James Deakin, WH Correspondent on Nixon's 'Enemies List,' Passes Away

By: James Deakin, a longtime White House correspondent whose critical reporting put him on Richard Nixon's "enemies list" and earned angry rebukes from Lyndon Johnson, has died. He was 77.

Deakin died Sunday of liver cancer in a nursing home near his home in Barrington, said his son, David Deakin.

He covered the White House from 1958 to 1980 for the St. Louis Post-Dispatch. He wrote several books, including a critical report about lobbying and President Lyndon B. Johnson, titled: "Lyndon Johnson's Credibility Gap."

The St. Louis native dictated his own obituary three weeks before his death, his son said.

One of Deakin's best known books was "Straight Stuff: The Reporters, The White House and the Truth." In it, he argued that the news media were a permanent, resident critic of government, not an adversarial enemy dedicated to its destruction.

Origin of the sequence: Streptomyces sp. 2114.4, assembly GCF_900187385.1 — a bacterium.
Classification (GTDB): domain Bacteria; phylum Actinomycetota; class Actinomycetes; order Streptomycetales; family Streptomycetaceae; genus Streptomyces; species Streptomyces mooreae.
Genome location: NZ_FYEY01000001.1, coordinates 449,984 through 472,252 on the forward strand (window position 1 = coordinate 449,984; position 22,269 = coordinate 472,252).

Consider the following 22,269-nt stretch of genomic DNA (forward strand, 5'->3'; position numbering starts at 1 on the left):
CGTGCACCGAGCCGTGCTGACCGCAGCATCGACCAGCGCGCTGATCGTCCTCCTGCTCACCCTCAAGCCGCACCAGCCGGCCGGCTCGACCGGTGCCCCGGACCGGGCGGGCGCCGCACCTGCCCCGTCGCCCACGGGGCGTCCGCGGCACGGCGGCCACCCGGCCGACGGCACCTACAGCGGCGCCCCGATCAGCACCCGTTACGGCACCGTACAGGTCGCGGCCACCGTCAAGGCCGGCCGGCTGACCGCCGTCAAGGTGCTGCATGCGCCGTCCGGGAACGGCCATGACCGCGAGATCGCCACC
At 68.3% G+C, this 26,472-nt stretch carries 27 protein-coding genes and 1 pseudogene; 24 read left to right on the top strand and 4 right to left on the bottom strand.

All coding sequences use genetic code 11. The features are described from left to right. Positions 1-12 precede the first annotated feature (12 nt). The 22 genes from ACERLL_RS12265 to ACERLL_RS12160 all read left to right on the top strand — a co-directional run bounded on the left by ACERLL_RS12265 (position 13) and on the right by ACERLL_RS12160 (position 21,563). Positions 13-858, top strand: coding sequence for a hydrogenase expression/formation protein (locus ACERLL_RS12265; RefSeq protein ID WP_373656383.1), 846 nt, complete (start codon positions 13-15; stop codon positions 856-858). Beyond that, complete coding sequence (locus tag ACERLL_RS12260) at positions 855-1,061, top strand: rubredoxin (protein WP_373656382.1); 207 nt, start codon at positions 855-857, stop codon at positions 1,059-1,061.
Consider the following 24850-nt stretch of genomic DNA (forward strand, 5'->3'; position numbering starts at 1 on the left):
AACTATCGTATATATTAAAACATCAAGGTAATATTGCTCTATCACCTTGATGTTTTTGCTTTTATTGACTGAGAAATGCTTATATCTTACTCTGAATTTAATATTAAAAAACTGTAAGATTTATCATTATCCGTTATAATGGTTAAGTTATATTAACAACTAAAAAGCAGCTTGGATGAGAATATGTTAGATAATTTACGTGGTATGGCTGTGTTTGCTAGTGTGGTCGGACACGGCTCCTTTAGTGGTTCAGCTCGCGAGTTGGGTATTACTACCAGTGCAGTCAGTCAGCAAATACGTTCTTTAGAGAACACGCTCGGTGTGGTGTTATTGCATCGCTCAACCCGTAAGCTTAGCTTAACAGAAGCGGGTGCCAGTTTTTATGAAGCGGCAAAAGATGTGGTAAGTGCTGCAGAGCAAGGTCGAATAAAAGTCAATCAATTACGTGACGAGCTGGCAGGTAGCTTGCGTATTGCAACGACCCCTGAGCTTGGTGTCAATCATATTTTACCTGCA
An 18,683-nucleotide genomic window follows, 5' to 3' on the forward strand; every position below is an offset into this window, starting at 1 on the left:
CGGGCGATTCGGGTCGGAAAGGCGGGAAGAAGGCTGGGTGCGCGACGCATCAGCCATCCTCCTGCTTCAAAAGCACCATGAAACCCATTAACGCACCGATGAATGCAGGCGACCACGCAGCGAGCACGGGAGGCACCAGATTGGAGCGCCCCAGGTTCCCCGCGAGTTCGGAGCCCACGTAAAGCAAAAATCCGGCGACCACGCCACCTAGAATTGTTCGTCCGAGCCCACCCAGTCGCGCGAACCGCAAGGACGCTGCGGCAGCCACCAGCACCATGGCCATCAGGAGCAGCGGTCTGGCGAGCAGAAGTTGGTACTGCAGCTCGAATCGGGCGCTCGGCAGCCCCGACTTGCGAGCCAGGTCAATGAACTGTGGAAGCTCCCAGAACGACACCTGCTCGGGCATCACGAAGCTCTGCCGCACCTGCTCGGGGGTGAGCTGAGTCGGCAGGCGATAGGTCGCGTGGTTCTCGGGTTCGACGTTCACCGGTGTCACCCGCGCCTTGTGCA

Deakin also wrote freelance articles for Esquire, The New Republic, and other magazines. He was president of The White House Correspondents Association in 1974.

He was adjunct associate professor of journalism at George Washington University from 1981 to 1987. He also was a Fellow at the Woodrow Wilson International Center for Scholars between 1980 and 1981.


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